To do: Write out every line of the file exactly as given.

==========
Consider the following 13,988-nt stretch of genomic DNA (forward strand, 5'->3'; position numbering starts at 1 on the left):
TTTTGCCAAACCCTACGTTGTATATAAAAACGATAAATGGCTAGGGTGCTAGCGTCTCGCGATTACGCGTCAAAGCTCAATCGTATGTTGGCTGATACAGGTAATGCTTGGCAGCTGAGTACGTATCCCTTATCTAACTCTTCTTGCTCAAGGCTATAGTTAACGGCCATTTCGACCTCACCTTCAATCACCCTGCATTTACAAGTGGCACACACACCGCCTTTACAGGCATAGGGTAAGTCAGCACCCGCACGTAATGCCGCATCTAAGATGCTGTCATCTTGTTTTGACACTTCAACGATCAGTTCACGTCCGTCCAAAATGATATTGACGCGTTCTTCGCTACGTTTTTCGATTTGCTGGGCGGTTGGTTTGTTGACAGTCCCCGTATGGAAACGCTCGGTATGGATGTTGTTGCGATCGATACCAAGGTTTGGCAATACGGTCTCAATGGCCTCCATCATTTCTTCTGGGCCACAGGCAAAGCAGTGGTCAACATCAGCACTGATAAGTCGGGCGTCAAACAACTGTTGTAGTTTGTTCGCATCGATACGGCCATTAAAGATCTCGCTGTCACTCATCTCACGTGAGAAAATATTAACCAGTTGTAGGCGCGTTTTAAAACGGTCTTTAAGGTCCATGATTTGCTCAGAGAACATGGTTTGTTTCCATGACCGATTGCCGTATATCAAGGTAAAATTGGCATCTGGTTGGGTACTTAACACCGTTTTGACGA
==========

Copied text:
Consider the following 13,988-nt stretch of genomic DNA (forward strand, 5'->3'; position numbering starts at 1 on the left):
TTTTGCCAAACCCTACGTTGTATATAAAAACGATAAATGGCTAGGGTGCTAGCGTCTCGCGATTACGCGTCAAAGCTCAATCGTATGTTGGCTGATACAGGTAATGCTTGGCAGCTGAGTACGTATCCCTTATCTAACTCTTCTTGCTCAAGGCTATAGTTAACGGCCATTTCGACCTCACCTTCAATCACCCTGCATTTACAAGTGGCACACACACCGCCTTTACAGGCATAGGGTAAGTCAGCACCCGCACGTAATGCCGCATCTAAGATGCTGTCATCTTGTTTTGACACTTCAACGATCAGTTCACGTCCGTCCAAAATGATATTGACGCGTTCTTCGCTACGTTTTTCGATTTGCTGGGCGGTTGGTTTGTTGACAGTCCCCGTATGGAAACGCTCGGTATGGATGTTGTTGCGATCGATACCAAGGTTTGGCAATACGGTCTCAATGGCCTCCATCATTTCTTCTGGGCCACAGGCAAAGCAGTGGTCAACATCAGCACTGATAAGTCGGGCGTCAAACAACTGTTGTAGTTTGTTCGCATCGATACGGCCATTAAAGATCTCGCTGTCACTCATCTCACGTGAGAAAATATTAACCAGTTGTAGGCGCGTTTTAAAACGGTCTTTAAGGTCCATGATTTGCTCAGAGAACATGGTTTGTTTCCATGACCGATTGCCGTATATCAAGGTAAAATTGGCATCTGGTTGGGTACTTAACACCGTTTTGACGA